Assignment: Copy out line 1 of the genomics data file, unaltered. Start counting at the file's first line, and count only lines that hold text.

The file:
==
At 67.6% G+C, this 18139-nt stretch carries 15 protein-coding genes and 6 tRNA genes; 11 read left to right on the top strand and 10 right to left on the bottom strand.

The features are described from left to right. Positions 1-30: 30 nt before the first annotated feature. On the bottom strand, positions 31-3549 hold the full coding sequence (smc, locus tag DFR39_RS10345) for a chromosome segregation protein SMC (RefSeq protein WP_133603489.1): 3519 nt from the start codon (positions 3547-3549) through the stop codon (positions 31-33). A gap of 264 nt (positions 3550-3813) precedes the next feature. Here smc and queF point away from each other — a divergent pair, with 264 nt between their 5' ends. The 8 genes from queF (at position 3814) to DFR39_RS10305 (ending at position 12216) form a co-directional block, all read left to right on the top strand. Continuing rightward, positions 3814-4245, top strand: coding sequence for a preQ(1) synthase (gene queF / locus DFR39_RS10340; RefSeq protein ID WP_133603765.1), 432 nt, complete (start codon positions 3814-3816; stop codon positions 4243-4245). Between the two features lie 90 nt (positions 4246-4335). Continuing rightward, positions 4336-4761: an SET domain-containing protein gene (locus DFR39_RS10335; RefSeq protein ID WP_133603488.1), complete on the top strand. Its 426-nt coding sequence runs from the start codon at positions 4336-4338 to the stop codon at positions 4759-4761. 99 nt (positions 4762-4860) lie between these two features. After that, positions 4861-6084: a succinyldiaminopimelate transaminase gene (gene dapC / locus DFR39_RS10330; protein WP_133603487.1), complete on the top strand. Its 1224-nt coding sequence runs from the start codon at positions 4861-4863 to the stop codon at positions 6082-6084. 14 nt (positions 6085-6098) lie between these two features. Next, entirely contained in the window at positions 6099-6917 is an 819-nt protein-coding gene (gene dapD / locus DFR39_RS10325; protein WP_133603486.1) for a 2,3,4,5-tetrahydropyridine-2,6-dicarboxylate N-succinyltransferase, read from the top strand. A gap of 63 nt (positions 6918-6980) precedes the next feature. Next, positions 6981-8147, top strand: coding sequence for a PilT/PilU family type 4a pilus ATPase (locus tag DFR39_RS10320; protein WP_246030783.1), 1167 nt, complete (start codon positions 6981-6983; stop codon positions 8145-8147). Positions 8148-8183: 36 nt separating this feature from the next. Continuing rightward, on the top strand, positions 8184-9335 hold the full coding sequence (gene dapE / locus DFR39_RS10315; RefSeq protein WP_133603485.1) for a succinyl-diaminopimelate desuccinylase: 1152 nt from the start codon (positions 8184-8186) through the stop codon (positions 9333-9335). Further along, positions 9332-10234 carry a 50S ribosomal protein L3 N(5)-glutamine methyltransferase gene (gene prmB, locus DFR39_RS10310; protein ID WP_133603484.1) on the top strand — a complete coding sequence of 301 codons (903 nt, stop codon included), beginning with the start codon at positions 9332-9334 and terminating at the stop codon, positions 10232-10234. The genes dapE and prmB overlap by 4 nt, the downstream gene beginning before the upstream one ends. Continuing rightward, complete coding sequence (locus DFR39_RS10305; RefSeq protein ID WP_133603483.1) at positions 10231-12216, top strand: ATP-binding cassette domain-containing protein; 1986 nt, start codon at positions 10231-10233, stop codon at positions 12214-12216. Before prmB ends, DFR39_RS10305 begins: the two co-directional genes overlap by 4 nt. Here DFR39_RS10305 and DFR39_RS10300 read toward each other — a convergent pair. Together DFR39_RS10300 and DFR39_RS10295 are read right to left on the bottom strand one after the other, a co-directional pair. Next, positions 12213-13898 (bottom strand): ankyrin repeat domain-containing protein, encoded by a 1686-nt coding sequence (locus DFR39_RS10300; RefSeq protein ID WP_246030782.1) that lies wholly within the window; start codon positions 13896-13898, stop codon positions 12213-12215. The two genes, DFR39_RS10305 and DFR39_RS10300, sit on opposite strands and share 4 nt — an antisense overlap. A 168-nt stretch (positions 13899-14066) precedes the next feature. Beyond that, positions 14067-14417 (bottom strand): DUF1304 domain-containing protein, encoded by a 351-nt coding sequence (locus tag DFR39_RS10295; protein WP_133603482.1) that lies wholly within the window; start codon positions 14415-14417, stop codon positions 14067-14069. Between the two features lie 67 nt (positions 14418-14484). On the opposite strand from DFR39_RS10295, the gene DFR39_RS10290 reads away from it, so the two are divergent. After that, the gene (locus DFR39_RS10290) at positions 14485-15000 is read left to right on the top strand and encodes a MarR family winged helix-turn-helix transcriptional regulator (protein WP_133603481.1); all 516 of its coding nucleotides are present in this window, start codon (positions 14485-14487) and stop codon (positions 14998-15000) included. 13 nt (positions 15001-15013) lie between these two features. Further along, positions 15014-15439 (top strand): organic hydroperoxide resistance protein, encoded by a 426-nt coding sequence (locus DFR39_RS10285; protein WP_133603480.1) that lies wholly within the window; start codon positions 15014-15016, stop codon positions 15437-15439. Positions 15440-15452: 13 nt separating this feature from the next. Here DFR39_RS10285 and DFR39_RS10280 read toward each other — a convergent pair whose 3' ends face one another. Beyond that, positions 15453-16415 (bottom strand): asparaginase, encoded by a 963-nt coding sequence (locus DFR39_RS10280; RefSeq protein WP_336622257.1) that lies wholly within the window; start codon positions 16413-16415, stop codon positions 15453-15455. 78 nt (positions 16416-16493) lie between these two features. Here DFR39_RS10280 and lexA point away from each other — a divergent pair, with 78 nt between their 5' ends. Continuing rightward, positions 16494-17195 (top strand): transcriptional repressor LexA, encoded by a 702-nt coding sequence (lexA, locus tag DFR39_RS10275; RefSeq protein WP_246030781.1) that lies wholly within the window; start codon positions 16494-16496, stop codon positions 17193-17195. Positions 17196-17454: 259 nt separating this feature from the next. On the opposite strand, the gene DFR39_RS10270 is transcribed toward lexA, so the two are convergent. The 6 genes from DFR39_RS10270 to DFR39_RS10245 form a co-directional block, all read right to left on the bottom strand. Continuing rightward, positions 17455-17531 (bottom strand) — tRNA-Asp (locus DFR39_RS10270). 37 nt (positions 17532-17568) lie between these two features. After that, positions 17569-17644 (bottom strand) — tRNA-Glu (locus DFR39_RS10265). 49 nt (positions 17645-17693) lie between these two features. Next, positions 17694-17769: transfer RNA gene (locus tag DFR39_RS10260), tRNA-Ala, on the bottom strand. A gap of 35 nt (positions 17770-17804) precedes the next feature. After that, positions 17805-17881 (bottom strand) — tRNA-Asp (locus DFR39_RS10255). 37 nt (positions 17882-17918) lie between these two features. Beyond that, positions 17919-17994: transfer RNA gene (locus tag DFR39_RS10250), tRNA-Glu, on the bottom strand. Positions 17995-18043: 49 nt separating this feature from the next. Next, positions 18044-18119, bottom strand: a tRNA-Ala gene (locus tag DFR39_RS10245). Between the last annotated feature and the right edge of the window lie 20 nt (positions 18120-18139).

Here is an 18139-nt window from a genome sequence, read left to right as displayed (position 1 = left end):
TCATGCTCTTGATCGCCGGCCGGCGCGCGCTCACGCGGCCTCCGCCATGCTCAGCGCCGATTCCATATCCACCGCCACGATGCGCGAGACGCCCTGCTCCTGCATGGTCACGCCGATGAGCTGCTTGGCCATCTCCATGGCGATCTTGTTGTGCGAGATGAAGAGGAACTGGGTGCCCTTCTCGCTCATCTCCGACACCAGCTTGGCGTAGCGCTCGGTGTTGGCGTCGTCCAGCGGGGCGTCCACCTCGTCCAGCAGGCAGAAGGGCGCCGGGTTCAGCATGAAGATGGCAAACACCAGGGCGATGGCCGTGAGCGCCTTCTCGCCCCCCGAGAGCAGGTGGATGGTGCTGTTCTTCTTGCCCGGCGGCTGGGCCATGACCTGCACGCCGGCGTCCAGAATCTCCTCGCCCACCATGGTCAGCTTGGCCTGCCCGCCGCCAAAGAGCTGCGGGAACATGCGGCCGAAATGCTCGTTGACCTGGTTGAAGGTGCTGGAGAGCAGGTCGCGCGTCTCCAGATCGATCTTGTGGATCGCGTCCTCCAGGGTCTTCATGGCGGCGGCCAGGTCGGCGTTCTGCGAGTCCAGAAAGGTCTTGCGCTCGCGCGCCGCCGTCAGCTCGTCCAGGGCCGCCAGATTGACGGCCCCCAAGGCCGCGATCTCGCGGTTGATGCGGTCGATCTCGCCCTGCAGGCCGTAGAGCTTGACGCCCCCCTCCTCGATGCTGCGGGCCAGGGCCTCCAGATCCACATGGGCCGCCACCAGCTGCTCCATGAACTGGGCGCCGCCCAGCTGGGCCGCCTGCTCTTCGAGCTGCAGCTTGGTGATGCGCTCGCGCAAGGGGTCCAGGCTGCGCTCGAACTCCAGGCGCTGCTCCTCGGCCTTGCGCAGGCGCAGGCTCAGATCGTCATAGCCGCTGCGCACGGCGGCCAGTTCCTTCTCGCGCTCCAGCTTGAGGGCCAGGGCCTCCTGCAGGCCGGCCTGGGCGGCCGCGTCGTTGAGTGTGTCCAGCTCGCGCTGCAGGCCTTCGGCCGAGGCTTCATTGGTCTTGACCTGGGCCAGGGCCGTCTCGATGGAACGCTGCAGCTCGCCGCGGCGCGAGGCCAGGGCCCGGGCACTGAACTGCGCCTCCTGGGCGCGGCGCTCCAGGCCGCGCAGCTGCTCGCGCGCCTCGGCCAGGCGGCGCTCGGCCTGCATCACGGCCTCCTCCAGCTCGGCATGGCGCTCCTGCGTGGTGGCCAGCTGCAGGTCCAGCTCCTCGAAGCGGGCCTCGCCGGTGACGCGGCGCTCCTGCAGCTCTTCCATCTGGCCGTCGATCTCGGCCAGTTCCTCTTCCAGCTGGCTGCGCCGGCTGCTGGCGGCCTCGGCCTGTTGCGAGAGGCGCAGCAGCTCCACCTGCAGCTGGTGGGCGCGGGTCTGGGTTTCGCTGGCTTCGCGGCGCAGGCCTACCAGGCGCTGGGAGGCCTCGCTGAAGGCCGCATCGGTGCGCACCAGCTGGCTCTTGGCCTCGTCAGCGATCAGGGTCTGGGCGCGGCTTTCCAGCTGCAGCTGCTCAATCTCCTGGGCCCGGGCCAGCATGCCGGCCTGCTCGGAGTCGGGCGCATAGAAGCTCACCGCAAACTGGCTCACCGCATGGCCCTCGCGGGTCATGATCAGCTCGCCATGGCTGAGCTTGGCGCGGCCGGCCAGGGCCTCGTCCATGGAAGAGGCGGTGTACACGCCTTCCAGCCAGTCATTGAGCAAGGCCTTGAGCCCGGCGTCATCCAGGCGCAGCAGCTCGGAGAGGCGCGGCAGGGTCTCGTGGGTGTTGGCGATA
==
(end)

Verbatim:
At 67.6% G+C, this 18139-nt stretch carries 15 protein-coding genes and 6 tRNA genes; 11 read left to right on the top strand and 10 right to left on the bottom strand.